Warning: This post contains spoilers for Liane’s Moriarty’s “Big Little Lies,” as well as Season 1 of the TV adaptation.
Liane Moriarty’s novel, now a hit HBO drama, is a story about the colliding lives of three mothers, male violence, and intergenerational trauma. It’s a riveting mystery that is hard to set down, and the twists and turns will keep you on your toes. Beneath the glossy whodunit exterior, though, is a story about something deeper: female solidarity under patriarchy.
Initially framed as a catty Real Housewives-esque soap about women who take their kids’ Kindergarten class drama way too seriously, the sisterhood on display is in sharp contrast to our expectations both of this type of story, and of women as a whole.
The book highlights our expectations of women, calling us out for the sexist stereotypes in its subversion of them. It’s clear that Moriarty used these stereotypes as a red herring, hiding the true nature of the murder until the big reveal. For most of the book, readers will likely believe that the three main protagonists will eventually turn on each other, leading to the death of one and murder conviction of another.
But this is not the case. Despite the many twists and turns, the three women never turn on each other.
Moriarity, it seems, took the trope that “women are too much drama” and flipped it on its head, demonstrating just how much of women’s “drama” is a reaction to male violence, abuse, or just generally shitty behavior.
Even the competing mothers of Pirriwee Public never take their competition over the line, and somehow always find ways to humanize each other. Madeline, one of the book's main protagonists, often finds herself at war with Renata. The two are pitted as enemies, and their feuds fuel a lot of the school’s conflict.
Yet, Madeline consistently displays empathy for Renata, and even regret when she feels her feud with her has crossed a line. For example, when Madeline learns that Renata’s husband has been cheating on her with the nanny, Madeline expresses that she doesn’t hate Renata so much to really enjoy the news.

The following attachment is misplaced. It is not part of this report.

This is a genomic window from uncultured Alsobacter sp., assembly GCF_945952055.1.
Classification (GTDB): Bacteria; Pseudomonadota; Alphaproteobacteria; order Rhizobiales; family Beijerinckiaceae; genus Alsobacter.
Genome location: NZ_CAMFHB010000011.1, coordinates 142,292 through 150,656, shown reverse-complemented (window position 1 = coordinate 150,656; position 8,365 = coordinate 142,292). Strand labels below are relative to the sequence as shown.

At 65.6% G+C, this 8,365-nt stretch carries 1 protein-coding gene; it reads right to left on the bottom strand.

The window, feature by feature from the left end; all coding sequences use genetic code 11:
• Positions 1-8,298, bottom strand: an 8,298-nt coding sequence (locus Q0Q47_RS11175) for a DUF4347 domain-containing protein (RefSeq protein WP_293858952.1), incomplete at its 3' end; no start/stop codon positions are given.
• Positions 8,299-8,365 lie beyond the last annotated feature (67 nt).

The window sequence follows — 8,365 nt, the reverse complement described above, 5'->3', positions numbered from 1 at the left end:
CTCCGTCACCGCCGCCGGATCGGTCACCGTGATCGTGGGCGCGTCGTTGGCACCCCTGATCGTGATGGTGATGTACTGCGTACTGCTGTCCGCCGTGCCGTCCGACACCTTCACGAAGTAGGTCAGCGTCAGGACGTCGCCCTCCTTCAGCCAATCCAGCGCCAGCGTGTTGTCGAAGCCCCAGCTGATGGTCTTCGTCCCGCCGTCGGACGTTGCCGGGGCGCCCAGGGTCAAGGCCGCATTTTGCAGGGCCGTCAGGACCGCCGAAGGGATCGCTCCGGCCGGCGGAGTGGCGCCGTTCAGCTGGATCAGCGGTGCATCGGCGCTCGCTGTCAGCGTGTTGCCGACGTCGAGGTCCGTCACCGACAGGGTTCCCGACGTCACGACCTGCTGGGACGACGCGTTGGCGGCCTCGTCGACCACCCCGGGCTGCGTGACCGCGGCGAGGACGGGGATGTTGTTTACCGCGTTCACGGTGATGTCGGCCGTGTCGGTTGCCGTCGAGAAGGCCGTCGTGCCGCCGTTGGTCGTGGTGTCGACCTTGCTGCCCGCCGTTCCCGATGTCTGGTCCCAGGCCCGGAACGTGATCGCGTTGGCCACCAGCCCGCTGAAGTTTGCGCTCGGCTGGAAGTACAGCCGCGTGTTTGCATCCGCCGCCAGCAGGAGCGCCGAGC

One afternoon in the school pickup line, Madeline is distracted yelling at her teenage daughter in the front seat and gets into a fender-bender with Renata. Renata, understandably, yells at her. Madeline yells back, but later feels guilty after she remembers the affair. She makes a mental note to apologize to her rival.
These small occurrences are trivial in the grand scheme of the story that unfolds, but they set the tone. The message is clear: even among rivals, there is female solidarity.
When Jane comes out to Madeline and Celeste about the rape that led to her son, that female solidarity is on full display. There is no slut-shaming or victim-blaming to be found — just pure, unconditional, support.
“Oh, Jane. I’m so sorry that happened to you,” said Madeline, “Do not for a moment think that you are in any way to blame.”
Later, when Madeline’s husband appears to blame Jane for the assault, Madeline defends Jane (perhaps, even, a little too emphatically). Madeline goes on to support Celeste with the same empathy and zeal when she finally learns of her husband, Perry’s, abuse.
When Bonnie, who witnessed her father’s abuse of her mother as a child, sees Perry hit Celeste, she experiences a PTSD episode and snaps — pushing him over a balcony where he falls to his death.
Although many of the women, Madeline included, did not particularly Bonnie, they are quick to defend her. When push comes to shove (pun intended), the women stood by each other in solidarity.
“Big Little Lies” paints a drastically different picture of female solidarity than most mainstream culture, which constantly pits women against each other. This trope doesn’t come from nowhere — women and girls are forced into competition by patriarchy in a myriad of ways, including competition to be the “cool girl” who is “not like other girls” and proudly states that “women are too much drama.”
In the end, it’s clear that the drama in “Big Little Lies” was entirely sparked by men — one man in particular — and the women were simply responding to their surroundings. Moriarty allows women to be fully-formed, three-dimensional, flawed human beings without making their flaws at the expense of other women.
Whether or not this perfect sisterhood is realistic is not the point. We learn culturally acceptable behaviors from the media we consume, and Moriarty has provided in “Big Little Lies” a playbook for female solidarity. While the protagonists of Pirriwee are all flawed in their own way, their sisterhood can still serve as a model for today’s women as we navigate complex issues of male violence with each other.
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Cover photo by author.
CC-BY-SA, M. K. Fain
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